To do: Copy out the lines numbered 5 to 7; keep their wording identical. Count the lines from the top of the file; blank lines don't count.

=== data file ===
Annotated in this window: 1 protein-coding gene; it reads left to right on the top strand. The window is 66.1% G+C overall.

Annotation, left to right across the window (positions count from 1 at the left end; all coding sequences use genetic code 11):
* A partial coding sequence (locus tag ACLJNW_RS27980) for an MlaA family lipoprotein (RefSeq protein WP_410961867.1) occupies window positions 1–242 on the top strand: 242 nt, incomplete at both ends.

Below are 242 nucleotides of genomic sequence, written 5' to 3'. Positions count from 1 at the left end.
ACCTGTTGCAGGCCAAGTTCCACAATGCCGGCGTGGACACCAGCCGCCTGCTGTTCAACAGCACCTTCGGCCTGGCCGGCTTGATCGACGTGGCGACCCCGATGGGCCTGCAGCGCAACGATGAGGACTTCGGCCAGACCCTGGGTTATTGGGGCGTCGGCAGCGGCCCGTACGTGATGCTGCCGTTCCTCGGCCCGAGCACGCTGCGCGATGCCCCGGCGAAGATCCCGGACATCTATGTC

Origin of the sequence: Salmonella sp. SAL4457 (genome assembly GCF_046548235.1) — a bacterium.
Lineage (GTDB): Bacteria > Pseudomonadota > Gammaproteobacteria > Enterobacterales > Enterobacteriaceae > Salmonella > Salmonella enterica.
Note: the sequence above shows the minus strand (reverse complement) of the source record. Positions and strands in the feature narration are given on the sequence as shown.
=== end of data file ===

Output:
ACCTGTTGCAGGCCAAGTTCCACAATGCCGGCGTGGACACCAGCCGCCTGCTGTTCAACAGCACCTTCGGCCTGGCCGGCTTGATCGACGTGGCGACCCCGATGGGCCTGCAGCGCAACGATGAGGACTTCGGCCAGACCCTGGGTTATTGGGGCGTCGGCAGCGGCCCGTACGTGATGCTGCCGTTCCTCGGCCCGAGCACGCTGCGCGATGCCCCGGCGAAGATCCCGGACATCTATGTC

Origin of the sequence: Salmonella sp. SAL4457 (genome assembly GCF_046548235.1) — a bacterium.
Lineage (GTDB): Bacteria > Pseudomonadota > Gammaproteobacteria > Enterobacterales > Enterobacteriaceae > Salmonella > Salmonella enterica.